The COVID-19 Symptom Tracker is a smartphone app to which individuals from the United Kingdom and United States can submit their symptoms daily [19-22]. A total of 3,643,842 users had signed up for the app as of November 1, 2020 [12]. A user can make entries in the app and record features such as symptoms, comorbidities, medications taken for pre-existing conditions, and demographics. Users can log entries whether they have tested positive for COVID-19 or not. They can also create multiple entries per day or one entry every few days. Data from March 24, 2020, to November 1, 2020, were accessed from The Health Data Research Hub for Respiratory Health, in partnership with Secure Anonymised Information Linkage (SAIL) Databank. There were users from both the United States and the United Kingdom, but we only used the UK population to maintain the homogeneity of the data set (Figure S1 in Multimedia Appendix 1). The US population was small and could have a different disease expression than that caused by the virus strain in the United Kingdom. Therefore, we excluded the small US population.

For the study cohort, we extracted all users who tested positive for COVID-19 (n=11,194). Of those users who were positive for COVID-19, some cases were severe enough to require seeking treatment at a hospital (hereinafter referred to as seeking treatment) while others managed their disease at home (Figure S1 in Multimedia Appendix 1). The features we used in all subsequent models are listed in Tables 1-4. All features were binary except for age and BMI, which were continuous, and shortness of breath, fatigue, race, and gender, which were categorical.

Table 1. Features of symptoms investigated in relation to whether a user was seeking treatment. All features were binary except for shortness of breath and fatigue, which were categorical.
SymptomsManaged at home (N=10,636), n (%)Admitted into hospital setting (N=558), n (%)

12761 (26.4)155 (29.0)

N/Aa42 (0.40)80 (15.0)
Persistent cough

15429 (52.1)255 (47.7)

N/A0 (0.0)80 (15.0)

12944 (28.3)178 (33.3)

N/A0 (0.0)80 (15.0)

11888 (18.1)137 (25.6)

N/A0 (0.0)80 (15.0)
Skipped meals

13967 (38.1)218 (40.7)

N/A0 (0.0)80 (15.0)
Abdominal pain

12452 (23.5)129 (24.1)

N/A116 (1.11)83 (15.5)
Chest pain

12452 (23.5)129 (24.1)

N/A116 (1.1)83 (15.5)
Loss of smell

16251 (60.0)217 (40.6)

N/A95 (0.9)83 (15.5)

14326 (41.5)250 (43.0)

N/A95 (0.9)83 (15.5)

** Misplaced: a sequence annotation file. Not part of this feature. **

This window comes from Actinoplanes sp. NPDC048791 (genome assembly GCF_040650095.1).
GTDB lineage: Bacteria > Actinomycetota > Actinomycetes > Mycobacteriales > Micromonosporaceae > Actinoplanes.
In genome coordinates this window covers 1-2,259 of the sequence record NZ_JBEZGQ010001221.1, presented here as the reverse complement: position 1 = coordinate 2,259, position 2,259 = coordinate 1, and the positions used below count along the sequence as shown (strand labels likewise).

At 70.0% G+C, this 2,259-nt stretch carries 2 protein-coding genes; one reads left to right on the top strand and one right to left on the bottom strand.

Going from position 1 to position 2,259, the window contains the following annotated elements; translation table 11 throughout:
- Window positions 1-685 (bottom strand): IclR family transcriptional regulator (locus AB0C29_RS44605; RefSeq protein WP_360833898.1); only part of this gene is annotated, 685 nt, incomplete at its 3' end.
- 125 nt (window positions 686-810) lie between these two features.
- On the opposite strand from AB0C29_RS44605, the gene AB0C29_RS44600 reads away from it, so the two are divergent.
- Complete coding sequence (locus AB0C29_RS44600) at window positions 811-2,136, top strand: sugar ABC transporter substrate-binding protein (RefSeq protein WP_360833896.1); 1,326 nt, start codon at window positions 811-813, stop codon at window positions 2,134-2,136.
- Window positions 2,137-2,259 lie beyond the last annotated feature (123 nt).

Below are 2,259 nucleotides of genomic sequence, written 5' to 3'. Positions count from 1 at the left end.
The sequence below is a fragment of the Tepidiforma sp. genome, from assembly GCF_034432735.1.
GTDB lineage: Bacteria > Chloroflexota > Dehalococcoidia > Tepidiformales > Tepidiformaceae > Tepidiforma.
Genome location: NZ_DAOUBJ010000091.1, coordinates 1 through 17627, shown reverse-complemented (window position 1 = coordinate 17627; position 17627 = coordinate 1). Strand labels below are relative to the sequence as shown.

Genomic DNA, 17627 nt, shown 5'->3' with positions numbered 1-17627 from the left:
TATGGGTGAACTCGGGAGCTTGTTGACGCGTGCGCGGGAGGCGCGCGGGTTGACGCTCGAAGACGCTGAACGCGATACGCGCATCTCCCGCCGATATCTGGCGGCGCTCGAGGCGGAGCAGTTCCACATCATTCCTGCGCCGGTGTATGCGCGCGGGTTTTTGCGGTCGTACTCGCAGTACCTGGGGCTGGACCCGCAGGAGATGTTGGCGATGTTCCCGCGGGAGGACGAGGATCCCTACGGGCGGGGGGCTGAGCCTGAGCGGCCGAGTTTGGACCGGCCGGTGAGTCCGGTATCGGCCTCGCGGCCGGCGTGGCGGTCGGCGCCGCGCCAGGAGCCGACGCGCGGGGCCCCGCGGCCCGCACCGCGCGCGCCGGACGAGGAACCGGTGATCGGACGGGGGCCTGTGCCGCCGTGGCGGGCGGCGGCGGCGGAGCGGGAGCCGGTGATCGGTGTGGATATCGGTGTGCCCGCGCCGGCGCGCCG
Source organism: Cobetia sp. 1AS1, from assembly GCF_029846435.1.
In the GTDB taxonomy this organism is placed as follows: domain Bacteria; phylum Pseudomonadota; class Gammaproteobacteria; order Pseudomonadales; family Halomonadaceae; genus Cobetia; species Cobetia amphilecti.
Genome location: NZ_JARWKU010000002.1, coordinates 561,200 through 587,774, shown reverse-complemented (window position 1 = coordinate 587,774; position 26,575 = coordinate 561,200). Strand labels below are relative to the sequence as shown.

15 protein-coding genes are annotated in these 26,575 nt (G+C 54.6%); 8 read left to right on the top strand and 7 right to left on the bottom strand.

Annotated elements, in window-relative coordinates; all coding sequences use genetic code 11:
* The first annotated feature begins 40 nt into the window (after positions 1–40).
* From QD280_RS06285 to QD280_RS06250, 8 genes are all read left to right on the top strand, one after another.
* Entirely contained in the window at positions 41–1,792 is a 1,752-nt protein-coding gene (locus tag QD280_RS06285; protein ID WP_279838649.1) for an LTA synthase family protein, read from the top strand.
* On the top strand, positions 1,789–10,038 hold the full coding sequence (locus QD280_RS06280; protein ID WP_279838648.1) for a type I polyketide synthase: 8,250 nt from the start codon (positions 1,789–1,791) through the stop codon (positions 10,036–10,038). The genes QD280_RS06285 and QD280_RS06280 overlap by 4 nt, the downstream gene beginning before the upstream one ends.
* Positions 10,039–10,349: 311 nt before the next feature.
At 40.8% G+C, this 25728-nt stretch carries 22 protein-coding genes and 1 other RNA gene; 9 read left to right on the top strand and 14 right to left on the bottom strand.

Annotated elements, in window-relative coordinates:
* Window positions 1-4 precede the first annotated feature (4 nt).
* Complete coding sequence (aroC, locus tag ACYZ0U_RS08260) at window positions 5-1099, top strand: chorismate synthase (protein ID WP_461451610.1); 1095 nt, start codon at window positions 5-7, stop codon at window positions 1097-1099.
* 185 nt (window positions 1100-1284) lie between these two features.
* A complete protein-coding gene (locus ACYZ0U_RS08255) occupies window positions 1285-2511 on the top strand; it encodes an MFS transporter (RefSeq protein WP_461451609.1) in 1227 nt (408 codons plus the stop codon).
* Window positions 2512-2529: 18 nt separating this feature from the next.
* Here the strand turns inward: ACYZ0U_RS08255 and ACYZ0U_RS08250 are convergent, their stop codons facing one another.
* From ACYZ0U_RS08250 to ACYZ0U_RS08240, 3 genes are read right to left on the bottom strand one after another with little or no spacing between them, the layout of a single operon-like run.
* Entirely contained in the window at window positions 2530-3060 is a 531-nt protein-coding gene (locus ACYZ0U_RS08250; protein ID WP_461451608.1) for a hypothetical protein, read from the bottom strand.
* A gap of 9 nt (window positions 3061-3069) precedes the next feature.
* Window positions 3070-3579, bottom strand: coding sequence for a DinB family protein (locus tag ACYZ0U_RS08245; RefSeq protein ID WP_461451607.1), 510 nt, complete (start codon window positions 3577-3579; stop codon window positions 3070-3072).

Sore throat

13862 (37.1)158 (29.5)

N/A344 (3.30)94 (17.6)
Unusual muscle pains

13442 (33.1)168 (31.4)

N/A1215 (11.7)116 (21.7)
Shortness of breath

N/A0 (0.0)80 (15.0)

No6771 (65.0)219 (40.9)

Mild2945 (28.3)156 (29.2)

Significant626 (6.01)65 (12.1)

Severe71 (0.7)15 (2.8)

N/A0 (0.0)80 (15.0)

No5922 (56.9)210 (39.3)

Mild3712 (35.6)178 (33.3)

Severe779 (7.5)67 (12.5)

aN/A: data not available or missing.

Table 2. Features of comorbidities investigated in relation to whether a user was seeking treatment. All features were binary.
ComorbiditiesManaged at home (N=10,636), n (%)Admitted into hospital setting (N=558), n (%)
Has diabetes

1370 (3.6)48 (9.0)

N/Aa26 (0.2)1 (0.2)
Has heart disease

1209 (2.0)40 (7.5)

N/A26 (0.2)1 (0.2)
Has lung disease

11446 (13.9)122 (22.8)

N/A26 (0.2)1 (0.2)
Is a smoker

1294 (2.8)21 (3.9)

NA5241 (50.3)265 (49.5)
Undergoing chemotherapy

129 (0.3)12 (2.2)

N/A5184 (49.8)244 (45.6)
Has kidney disease

191 (0.9)19 (3.6)

N/A26 (0.2)1 (0.2)

1538 (5.2)102 (19.1)

N/A19 (0.2)0 (0.0)
Uses a mobility aid

1183 (1.8)77 (14.4)

N/A19 (0.2)0 (0.0)
Limited activity

1886 (8.5)137 (25.6)

N/A26 (0.2)1 (0.2)

aN/A: data not available or missing.

Table 3. Features of demographics investigated in relation to whether a user was seeking treatment. Age and BMI were continuous features, while race and gender were categorical.
DemographicsManaged at home (N=10,636)Admitted into hospital setting (N=558)
Gender, n (%)

Female2981 (28.4)219 (40.9)

Male7455 (71.6)316 (59.1)
Race, n (%)

UK Asian519 (5.0)29 (5.4)

UK Black116 (1.1)9 (1.7)

UK mixed, White/Black56 (0.5)1 (0.2)

UK mixed, other116 (1.1)4 (0.7)

UK White9346 (89.7)472 (88.2)

UK Chinese43 (0.4)4 (0.7)

UK Middle Eastern89 (0.8)8 (1.5)

Other97 (0.9)5 (0.9)

Prefer not to say33 (0.3)3 (0.6)
Age (years), mean (SD)40.2 (13.6)47.8 (18.8)
BMI, mean (SD)26.3 (6.9)27.9 (8.2)
Table 4. Features of medication history investigated in relation to whether a user was seeking treatment. All features were binary.
MedicationManaged at home (N=10,636), n (%)Admitted into hospital setting (N=558), n (%)
Takes corticosteroids

1719 (6.9)62 (11.6)

N/Aa26 (0.2)1 (0.2)
Takes immunosuppressants

1287 (2.8)65 (12.1)

N/A26 (0.2)1 (0.2)
Takes any blood pressure medications

1721 (6.9)93 (17.4)